KNOXVILLE, Tenn. (WVLT) – Although Tennessee head coach Derek Dooley was not at Wednesday morning’s practice while recovering from hip surgery, his presence was still felt on Haslam Field where it was business as usual for the Vols.
“We ran our stuff, we did what we had to do and everything went as well as it could,” UT defensive coordinator Sal Sunseri said. “Everybody wants Coach Dooley out there, but because of the seriousness of that hip he had to get it done. The kids were energetic, they were enthusiastic and they practiced like they were supposed to. They stayed to the standard of the practice.”
Dooley, who underwent a surgical procedure to repair a fractured right hip on Tuesday afternoon, will coach from the press box at Davis Wade Stadium in Starkville on Saturday, but the Vols don’t expect it to affect their typical game day coaching duties much, if at all.
“It’s really easy because he is going to be up in the press box talking to me when the defense is on the field and he is going to be talking to one of the other coaches on offense when the offense is on the field we are going to manage it just fine,” Sunseri said. “Coach has it totally managed, we’ve already talked about it as a staff. We have a plan and we will execute our plan.”
“He’s on the headset with us throughout the game. Whether he is standing right next to you or up in the press box, you are still hearing the same language, the same verbiage and you are just going through the day and managing what is going on. Of course we would love to have down him on the field, but because of the injury and what the heck is going on, for his sake, he needs to be up in the press box. We will manage it down on the field.”
Although the assistant coaches will certainly be able to manage the on-field responsibilities, there is a reason the head coach is typically roaming the sideline rather than sitting upstairs.
“I think the one thing maybe that you miss that some people don’t see is that Coach Dooley has an opportunity to look a guy in the eye and talk to him to see kind of how they are feeling and how they are reacting and what they need to hear,” assistant coach Josh Conklin said. “When you get up in the press box it is a completely different world and the emotional part of it is taken out a little bit.”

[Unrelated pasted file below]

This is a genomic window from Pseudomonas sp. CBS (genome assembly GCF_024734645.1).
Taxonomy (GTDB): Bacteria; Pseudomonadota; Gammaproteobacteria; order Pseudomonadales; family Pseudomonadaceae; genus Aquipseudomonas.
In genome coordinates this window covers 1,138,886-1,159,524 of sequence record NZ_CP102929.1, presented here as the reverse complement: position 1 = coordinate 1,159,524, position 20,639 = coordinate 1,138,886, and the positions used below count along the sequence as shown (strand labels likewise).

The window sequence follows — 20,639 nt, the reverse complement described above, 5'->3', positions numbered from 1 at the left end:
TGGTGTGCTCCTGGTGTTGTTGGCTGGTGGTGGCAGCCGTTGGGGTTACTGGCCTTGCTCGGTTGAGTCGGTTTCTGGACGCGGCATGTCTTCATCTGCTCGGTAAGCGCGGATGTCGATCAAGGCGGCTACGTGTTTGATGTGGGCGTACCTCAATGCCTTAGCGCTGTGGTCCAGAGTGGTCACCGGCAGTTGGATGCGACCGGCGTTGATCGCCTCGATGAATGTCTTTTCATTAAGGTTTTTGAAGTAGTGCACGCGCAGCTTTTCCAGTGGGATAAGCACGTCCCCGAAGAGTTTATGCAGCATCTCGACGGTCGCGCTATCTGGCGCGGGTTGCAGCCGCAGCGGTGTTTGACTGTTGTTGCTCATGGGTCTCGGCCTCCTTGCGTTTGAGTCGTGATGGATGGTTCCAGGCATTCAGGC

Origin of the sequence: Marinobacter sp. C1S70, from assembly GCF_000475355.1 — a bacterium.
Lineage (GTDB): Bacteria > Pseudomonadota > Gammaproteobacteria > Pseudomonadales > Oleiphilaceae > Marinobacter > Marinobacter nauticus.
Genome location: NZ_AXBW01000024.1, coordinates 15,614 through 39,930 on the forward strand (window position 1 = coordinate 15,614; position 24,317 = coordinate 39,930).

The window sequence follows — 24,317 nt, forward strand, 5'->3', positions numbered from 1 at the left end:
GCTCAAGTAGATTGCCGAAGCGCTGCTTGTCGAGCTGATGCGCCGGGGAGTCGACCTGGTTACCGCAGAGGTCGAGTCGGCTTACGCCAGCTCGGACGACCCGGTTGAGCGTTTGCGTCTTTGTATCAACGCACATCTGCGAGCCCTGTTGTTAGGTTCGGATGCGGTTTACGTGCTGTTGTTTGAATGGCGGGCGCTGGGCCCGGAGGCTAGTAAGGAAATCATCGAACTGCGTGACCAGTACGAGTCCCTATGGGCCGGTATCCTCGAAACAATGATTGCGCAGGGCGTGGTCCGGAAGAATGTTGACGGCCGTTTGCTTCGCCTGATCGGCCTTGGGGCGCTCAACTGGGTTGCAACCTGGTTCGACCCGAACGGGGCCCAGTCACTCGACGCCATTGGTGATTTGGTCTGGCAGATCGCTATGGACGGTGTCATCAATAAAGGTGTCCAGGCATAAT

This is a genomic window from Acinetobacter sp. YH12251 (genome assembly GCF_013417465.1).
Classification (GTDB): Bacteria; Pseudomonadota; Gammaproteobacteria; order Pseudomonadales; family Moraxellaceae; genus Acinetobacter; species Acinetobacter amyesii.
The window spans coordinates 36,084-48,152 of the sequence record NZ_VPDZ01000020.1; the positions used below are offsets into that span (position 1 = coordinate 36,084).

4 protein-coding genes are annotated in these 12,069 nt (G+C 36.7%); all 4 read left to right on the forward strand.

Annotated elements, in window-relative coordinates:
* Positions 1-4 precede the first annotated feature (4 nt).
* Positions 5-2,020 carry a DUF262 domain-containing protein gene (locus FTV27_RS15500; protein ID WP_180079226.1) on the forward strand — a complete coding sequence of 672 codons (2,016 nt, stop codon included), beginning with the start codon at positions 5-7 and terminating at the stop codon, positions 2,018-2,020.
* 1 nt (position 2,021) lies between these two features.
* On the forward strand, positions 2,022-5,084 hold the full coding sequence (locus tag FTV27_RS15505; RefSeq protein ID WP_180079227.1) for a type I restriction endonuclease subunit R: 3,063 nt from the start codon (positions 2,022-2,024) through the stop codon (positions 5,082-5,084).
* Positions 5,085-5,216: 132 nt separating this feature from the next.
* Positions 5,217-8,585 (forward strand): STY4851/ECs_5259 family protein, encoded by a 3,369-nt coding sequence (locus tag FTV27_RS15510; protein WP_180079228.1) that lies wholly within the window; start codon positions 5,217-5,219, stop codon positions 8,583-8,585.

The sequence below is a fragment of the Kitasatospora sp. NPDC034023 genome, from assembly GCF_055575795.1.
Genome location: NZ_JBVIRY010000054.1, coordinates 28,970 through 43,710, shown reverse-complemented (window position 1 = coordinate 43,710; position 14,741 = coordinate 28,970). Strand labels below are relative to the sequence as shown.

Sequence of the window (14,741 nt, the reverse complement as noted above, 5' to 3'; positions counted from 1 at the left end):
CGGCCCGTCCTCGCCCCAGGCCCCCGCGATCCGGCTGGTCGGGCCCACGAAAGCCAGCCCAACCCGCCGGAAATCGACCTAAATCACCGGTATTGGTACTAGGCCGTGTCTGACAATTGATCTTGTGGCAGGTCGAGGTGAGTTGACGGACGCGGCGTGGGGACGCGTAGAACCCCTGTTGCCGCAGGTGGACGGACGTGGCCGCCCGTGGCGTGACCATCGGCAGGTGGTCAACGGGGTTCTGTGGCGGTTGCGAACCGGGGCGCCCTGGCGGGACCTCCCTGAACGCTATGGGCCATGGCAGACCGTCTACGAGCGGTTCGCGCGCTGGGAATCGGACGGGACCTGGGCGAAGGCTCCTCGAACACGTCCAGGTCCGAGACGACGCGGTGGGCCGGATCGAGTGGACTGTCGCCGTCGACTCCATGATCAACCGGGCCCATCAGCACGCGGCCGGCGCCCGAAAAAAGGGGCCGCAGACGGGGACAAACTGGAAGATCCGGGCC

While being in the press box will limit Dooley’s emotional interaction with the players, Conklin was quick to point out that it will also give him a different perspective when looking at the game from a more analytical angle.
“You have to look at it as a positive too,” Conklin said. “He will probably be able to see some things offensively and see some things defensively that maybe you wouldn’t necessarily be able to see.”
Instead of looking his players in the eye, Dooley will now have the opportunity to work a little more closely with a few of his assistant coaches instead. For one, offensive coordinator Jim Chaney is looking forward to the new experience.
“I have felt like a few times that the head coach has been sitting next to me in the press box, but I have never had him there before,” Chaney said. “I am looking forward to it. It will be a great experience and I have no issue with it. Coach and I have a great relationship, we talk throughout the game all the time, he will just be sitting right beside me.”
Football can be a tension-filled game and Chaney knows that could lead to some interesting conversations on Saturday.
“We will manage, we are grown-ups,” Chaney said. “I am sure he will yell at me, I’ll yell at him and we will get right through it and move on with the game. That is what happens. I won’t yell at him, he’s my boss, you know how that goes.”
PALERMO HAS EXPERIENCED THIS BEFORE
One member of the Vols' coaching staff has been through a very similar situation as to what the team will go through on Saturday with the head coach in the press box.